The government could choose to revoke the loans if the companies fail to make progress, or could refuse further assistance after March 31 if the Big Three have no promising survival plan, officials said.

House Majority Leader Steny Hoyer said it was critical that the government bailout proceed.

"There is a great reluctance to directly assist carmakers," he said during House debate over the bill, stressing that "the impact on the economy would be very severe" if the industry collapsed.

"If we do nothing, we face the real threat that sometime soon there will be no American auto industry," he said.

"That will not be good for our national security. It will not be good for our economic security. It will not be good for the psychology of our country."

But the potential bailout immediately collided with serious Republican doubts that the jumpstart is anything more than a quick fix, and that the gap the companies face can be bridged.

Republican Congressman Tom Feeney nixed the bailout as a "short-term solution" that would merely drain federal coffers and strain taxpayers.

"Micro-managing a business from Washington is the supreme act of hubris. It will never work," he said on the House floor.

Influential House Financial Services Committee Chairman Barney Frank, one of the bill's architects, acknowledged the opposition in the outgoing Senate, where Democrats currently have 49 seats, plus two Independents who usually vote with the Democrats.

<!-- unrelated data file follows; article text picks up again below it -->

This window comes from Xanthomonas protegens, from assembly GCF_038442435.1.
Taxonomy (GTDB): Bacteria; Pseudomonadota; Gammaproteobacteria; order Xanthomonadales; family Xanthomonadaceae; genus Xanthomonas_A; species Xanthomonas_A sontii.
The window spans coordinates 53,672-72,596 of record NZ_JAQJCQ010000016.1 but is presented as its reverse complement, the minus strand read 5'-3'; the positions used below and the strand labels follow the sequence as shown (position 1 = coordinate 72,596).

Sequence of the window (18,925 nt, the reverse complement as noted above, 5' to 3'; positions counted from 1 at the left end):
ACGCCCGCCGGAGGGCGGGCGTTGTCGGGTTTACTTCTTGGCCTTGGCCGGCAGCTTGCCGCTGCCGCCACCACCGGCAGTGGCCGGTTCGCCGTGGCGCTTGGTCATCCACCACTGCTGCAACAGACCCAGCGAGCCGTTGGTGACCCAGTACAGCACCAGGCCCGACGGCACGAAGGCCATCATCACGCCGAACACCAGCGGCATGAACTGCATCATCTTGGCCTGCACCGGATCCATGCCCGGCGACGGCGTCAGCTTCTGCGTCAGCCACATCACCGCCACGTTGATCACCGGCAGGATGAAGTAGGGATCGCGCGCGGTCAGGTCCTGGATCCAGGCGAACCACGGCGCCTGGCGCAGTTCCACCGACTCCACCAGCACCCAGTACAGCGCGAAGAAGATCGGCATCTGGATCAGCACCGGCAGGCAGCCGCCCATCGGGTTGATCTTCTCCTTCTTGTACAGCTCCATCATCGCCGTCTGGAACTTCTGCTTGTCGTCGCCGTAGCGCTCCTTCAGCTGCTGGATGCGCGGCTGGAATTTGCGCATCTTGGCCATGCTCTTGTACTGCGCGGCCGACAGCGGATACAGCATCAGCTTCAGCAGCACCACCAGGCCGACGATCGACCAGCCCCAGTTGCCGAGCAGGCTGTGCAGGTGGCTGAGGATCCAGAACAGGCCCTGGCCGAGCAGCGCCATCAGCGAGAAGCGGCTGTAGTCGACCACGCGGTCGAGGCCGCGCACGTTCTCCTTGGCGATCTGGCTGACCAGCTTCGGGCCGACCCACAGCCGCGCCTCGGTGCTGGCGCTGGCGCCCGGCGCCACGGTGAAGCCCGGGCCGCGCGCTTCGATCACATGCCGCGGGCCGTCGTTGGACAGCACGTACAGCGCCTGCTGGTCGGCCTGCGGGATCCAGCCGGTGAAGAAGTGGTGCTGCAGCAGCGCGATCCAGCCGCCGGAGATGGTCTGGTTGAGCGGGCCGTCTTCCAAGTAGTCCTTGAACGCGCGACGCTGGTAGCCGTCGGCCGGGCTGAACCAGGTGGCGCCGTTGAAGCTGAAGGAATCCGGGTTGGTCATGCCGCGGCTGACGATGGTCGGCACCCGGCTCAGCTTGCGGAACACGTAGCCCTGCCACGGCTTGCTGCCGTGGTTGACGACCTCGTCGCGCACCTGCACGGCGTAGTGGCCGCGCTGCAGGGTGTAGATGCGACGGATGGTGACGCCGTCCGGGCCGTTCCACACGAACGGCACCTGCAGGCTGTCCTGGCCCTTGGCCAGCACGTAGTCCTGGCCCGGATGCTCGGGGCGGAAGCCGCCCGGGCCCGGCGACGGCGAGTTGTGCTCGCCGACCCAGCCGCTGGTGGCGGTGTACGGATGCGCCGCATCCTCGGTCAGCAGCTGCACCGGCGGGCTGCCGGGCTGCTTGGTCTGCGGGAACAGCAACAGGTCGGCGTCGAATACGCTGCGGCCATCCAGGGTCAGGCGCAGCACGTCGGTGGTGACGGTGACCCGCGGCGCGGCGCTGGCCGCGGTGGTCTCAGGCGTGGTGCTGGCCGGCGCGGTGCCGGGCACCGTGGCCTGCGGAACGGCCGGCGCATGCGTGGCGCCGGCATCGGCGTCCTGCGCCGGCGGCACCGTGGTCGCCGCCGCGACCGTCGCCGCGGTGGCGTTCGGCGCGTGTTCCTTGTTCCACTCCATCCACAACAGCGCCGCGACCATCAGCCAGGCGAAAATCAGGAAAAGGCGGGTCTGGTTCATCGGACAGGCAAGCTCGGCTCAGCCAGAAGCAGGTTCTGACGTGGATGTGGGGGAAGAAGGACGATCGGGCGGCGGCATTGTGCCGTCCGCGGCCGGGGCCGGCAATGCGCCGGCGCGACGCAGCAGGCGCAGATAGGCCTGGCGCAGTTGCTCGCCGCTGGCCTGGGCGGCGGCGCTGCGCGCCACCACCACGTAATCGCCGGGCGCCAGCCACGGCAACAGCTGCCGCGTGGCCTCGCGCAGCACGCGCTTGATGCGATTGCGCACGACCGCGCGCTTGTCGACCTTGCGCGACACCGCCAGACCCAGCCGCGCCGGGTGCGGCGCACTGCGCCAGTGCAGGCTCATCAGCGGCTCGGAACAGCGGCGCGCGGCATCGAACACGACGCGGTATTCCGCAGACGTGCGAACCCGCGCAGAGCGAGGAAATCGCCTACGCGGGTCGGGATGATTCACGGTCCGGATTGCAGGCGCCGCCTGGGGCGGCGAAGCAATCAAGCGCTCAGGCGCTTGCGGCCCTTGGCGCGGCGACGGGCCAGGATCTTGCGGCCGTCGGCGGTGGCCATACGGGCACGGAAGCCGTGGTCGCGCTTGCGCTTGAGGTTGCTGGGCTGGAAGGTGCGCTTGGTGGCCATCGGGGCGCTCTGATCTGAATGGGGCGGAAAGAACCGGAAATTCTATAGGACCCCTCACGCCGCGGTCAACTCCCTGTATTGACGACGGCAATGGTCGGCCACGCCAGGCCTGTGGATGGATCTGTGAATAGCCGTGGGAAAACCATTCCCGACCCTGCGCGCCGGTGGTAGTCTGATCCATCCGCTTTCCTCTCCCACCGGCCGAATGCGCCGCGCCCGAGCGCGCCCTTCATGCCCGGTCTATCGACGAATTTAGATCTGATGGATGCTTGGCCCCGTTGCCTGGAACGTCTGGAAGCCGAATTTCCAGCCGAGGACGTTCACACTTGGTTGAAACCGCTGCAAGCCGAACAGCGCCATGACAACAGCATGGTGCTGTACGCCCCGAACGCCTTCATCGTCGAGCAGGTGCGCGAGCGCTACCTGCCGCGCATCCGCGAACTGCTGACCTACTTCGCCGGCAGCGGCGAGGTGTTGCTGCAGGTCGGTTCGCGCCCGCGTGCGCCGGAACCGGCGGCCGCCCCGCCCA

To overcome opposition Democrats will need at least 60 votes to pass the auto bill.

"We're about to see the great majority of Republicans deliver both orally and then by their votes a stunning vote of no confidence," Frank said.

"But not in the automobile industry, but the Bush administration," he added, noting that the bill was "brought forward in consultation with President Bush and his chief aides."
http://tinyurl.com/5kxvym

jojo said...

Another point/query: The clarification of 10/12/08 states " Funds, or a portion of funds, which remain subject to conditions being met (whether those are in GM's control or not) will not be considered approved until those conditions are met or certain to be met."...So, if the senate/congress/bush impose conditions such as..'In return, automakers by March 31 would have to cut costs, settle debts and make other changes to show a path to economic viability or face possible bankruptcy. The government could choose to revoke the loans if the companies fail to make progress, or could refuse further assistance after March 31 if the Big Three have no promising survival plan, officials said.'...So, this contract cannot actually be judged by its date of Close Date: 21/01/2009, can it?

jojo said...

MORE LATEST NEWS HERE:
http://tinyurl.com/5uq6cw

Matt Burgess said...

Jojo

The contract specifies a bail out will be deemed to have occurred if the US Government approves a transfer of at least US$5 billion to General Motors, and that a transfer includes a loan on any terms. Further, the contract specifies funds GM is entitled to receive from the US Government before 1 January 2010 will be considered 'approved' and contribute to the US$5 billion minimum.

These conditions can be met before 21 January even if "automakers by March 31 would have to cut costs, settle debts and make other changes to show a path to economic viability or face possible bankruptcy".

Anonymous said...

I'm amazed it is still up around 80%, do that many really believe it is that much of a sure thing still? There aren't that many senators, many of whom have spoken out and named their allies and whether they are for or against so I would assume the media would have a reasonably acurate prediction on its success/failure.
http://tinyurl.com/5pm45z
I was long on the stock, but bailed around 88c. Considering shorting it now :) what are other positions on the stock?

Mike K said...

Jojo said "There are SO MANY fish-hooks in this contract, it is just crazy!"

Ain't that the truth...!